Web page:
Conclusion

An in-depth understanding of the cells that make up the various plant parts, the structures of those cells, and the contents of the cell is critical to conducting a microscopic evaluation of both known and unknown plants. The following chapters describe in detail the development of cells into their respective tissues and plant parts, as well as their diagnostic application when a microscopic evaluation is conducted.

Transverse Sections

Longitudinal Sections

Transverse Sections

Longitudinal Sections

Root Secondary Microscopic

FIGuRE 7.21 Fibers with and without slit-like pits shown in transverse and longitudinal sections. (a) Secondary xylem showing fibers with pits of Berberis nervosa root (transverse section); (b) secondary xylem showing fibers with pits of Berberis nervosa root (longitudinal section); (c) bundles of fibers without pits in secondary phloem of Pausinystalia yohimbe bark (transverse section); (d) fibers without pits in secondary phloem of Pausinystalia yohimbe bark (longitudinal section); (e) bundles of fibers with slit pits of Uncaria tomentosa bark (transverse section); (f) bundles of fibers with slit pits of Uncaria tomentosa bark (longitudinal section). (Images courtesy of Prof. Dr. Reinhard Länger, AGES PharmMed, Vienna, Austria.)

e illustration image illustration image

Brachysclereid
50 |um

FIGURE 7.22 Types of sclereids. (a) Grouped sclereids of Viburnum prunifolium bark (transverse section); (b) grouped sclereids of Viburnum prunifolium bark (transverse section); (c) brachysclereid of Scutellaria baicalensis root (transverse section; (d) brachysclereid of Scutellaria baicalensis root (transverse section)). (Images courtesy of Prof. Dr. Reinhard Länger, AGES PharmMed, Vienna, Austria.)

Macrosclereids

FIGuRE 7.22 (continued.) Types of sclereids. (e) Macrosclereid layer of Silybum marianum cypsela (longitudinal section); (f) macrosclereid layer of Silybum marianum cypsela (longitudinal section); (g) macrosclereid layer of Illicium verum seed testa (longitudinal section); (h) macrosclereid layer of Illicium verum seed testa (longitudinal section);. (Images courtesy of Prof. Dr. Reinhard Länger, AGES PharmMed, Vienna, Austria.)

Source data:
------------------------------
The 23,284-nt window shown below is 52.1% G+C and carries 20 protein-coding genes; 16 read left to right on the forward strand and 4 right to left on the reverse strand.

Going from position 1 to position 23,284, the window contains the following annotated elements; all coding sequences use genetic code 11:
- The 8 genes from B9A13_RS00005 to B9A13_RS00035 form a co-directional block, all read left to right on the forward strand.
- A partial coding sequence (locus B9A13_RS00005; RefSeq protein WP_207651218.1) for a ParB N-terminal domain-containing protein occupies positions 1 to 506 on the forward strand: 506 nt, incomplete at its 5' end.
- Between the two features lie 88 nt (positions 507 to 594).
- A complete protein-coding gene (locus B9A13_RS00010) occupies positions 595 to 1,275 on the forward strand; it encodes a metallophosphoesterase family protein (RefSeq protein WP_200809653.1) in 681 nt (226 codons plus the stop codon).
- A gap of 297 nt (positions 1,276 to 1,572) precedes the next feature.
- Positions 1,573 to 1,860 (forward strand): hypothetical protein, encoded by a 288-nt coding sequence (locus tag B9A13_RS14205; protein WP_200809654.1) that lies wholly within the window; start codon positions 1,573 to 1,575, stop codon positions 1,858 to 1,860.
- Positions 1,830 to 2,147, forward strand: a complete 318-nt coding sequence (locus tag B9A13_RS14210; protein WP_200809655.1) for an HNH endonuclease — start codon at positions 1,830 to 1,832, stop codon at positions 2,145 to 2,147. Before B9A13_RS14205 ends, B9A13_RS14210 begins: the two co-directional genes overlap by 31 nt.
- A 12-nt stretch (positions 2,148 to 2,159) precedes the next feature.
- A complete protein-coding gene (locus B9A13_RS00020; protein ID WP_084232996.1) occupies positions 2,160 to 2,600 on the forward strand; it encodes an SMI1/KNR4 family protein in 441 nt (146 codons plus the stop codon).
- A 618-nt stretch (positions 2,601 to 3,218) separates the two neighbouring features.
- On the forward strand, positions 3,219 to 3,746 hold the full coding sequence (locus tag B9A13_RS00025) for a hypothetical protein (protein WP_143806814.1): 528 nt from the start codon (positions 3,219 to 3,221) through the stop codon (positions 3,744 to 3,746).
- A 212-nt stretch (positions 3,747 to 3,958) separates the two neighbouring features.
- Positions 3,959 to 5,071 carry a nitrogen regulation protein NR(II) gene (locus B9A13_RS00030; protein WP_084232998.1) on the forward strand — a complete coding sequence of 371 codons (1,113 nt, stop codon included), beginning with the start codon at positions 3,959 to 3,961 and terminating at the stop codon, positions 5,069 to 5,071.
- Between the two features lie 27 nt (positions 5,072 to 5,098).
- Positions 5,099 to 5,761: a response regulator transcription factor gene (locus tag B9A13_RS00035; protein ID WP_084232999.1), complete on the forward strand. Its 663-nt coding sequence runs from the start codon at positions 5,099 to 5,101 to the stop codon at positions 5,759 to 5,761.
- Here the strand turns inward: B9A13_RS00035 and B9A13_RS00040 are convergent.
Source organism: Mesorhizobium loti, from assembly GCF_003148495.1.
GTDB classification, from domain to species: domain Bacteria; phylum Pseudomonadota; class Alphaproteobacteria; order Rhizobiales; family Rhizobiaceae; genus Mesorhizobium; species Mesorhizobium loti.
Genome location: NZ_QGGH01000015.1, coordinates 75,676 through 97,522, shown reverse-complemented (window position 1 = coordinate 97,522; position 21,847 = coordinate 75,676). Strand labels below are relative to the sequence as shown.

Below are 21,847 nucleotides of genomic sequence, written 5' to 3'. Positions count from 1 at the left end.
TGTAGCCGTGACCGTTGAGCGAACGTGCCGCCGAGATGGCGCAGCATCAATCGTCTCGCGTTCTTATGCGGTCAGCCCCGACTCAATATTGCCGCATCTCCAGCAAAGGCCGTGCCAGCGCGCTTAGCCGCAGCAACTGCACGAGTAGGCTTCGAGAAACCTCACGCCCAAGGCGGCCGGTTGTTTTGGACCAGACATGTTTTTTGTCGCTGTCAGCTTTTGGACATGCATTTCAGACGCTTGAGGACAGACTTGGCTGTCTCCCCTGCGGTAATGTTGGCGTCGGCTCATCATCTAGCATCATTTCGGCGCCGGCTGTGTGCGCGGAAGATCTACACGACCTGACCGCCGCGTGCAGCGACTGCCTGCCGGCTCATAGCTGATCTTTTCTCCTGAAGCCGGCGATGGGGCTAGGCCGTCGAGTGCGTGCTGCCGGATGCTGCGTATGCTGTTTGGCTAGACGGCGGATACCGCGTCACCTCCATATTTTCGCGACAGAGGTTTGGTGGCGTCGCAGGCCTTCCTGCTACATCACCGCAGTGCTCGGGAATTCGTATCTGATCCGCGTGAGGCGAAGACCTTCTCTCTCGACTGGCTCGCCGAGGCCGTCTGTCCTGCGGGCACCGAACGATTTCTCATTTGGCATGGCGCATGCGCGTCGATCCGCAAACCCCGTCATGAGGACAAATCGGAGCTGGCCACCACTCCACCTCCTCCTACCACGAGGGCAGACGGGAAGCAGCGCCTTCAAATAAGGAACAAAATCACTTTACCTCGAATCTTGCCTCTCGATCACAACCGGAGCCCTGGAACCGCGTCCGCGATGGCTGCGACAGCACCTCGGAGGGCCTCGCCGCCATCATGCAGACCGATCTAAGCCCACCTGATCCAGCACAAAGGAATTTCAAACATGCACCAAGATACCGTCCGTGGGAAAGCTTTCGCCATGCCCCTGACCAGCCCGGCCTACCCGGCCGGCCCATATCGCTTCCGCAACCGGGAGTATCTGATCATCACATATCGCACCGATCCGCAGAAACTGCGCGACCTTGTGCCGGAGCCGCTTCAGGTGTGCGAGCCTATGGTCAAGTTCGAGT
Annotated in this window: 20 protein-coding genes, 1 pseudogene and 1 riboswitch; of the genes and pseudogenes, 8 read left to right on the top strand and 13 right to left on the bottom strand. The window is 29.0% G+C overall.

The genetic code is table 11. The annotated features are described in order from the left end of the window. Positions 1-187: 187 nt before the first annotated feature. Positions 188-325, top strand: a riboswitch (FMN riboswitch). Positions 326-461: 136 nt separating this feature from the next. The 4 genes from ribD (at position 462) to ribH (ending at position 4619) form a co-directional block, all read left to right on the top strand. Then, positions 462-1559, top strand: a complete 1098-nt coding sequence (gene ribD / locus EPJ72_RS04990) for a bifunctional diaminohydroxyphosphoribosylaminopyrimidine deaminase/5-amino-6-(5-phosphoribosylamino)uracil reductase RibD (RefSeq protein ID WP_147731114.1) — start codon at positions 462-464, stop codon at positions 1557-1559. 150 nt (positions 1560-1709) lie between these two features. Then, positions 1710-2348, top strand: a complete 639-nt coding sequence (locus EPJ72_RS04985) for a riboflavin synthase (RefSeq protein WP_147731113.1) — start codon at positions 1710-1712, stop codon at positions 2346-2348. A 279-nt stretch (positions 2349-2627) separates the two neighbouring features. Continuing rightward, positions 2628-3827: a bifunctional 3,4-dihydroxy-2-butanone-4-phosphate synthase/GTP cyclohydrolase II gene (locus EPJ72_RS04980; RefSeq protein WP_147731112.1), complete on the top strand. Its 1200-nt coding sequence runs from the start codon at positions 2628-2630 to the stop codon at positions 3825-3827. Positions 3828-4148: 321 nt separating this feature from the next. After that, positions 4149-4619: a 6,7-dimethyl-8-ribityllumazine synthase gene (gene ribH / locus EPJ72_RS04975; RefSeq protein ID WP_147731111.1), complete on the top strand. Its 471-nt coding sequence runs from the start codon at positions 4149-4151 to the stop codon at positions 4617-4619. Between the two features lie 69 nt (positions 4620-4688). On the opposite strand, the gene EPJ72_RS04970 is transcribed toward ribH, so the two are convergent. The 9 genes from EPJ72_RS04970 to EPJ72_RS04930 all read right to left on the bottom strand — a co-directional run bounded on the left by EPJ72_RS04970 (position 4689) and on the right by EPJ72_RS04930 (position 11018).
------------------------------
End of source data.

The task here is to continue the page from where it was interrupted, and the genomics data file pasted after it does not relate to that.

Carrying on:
FIGURE 7.22 (continued.) Types of sclereids. (i) Astrosclereid of Illicium verum columella (longitudinal section); (j) astrosclereid of Illicium verum columella (longitudinal section). (Images courtesy of Prof. Dr. Reinhard Länger, AGES PharmMed, Vienna, Austria.)

Table 7.3 Most Common Forms of Sclereids

Type

Characteristics

Brachysclereid

More or less isodiametric; most common form of sclereid (Figure 7.22c and d)

Macrosclereid

Rod shaped and often found in layers one or two cells thick; frequently occurring as the external boundary tissue in seed coats (Figure 7.22e-h)

Astrosclereid

Highly branched, with long arms (Figure 7.22i and j)

Table 7.4 Cell Types, Their Location, and Primary Functions

Type

Characteristics

Location

Functions

Collenchyma

Elongated with unevenly thickened cell walls

Beneath epidermis; along veins in some leaves

Structural support of primary plant body

Companion cell

Generally elongated

Phloem

Functions in metabolism of sieve tubes

Fibers

Generally long with thickened cell walls

Xylem, phloem, barks, leaves along the veins, fruits, etc.

Structural support

Parenchyma

Variably shaped; commonly polyhedral

Throughout plant

Respiration, photosynthesis, storage, conduction, regeneration

Sclereids

Variably shaped; generally shorter than fibers; thickened walls

Throughout plant

Mechanical, protective

Sieve cell/sieve tube

Elongated, tapered; often associated with pores

Phloem

Primary nutrient-conducting cell in gymnosperms and lower vascular plants

Tracheid

Elongated, tapered; thickened cell walls

Xylem

Primary water-conducting cell in gymnosperms; tissue dead and hollow at maturity

Vessels

Elongated; generally shorter than tracheids; thickened cell walls

Xylem

Primary water-conducting cell in angiosperms; tissue dead and hollow at maturity

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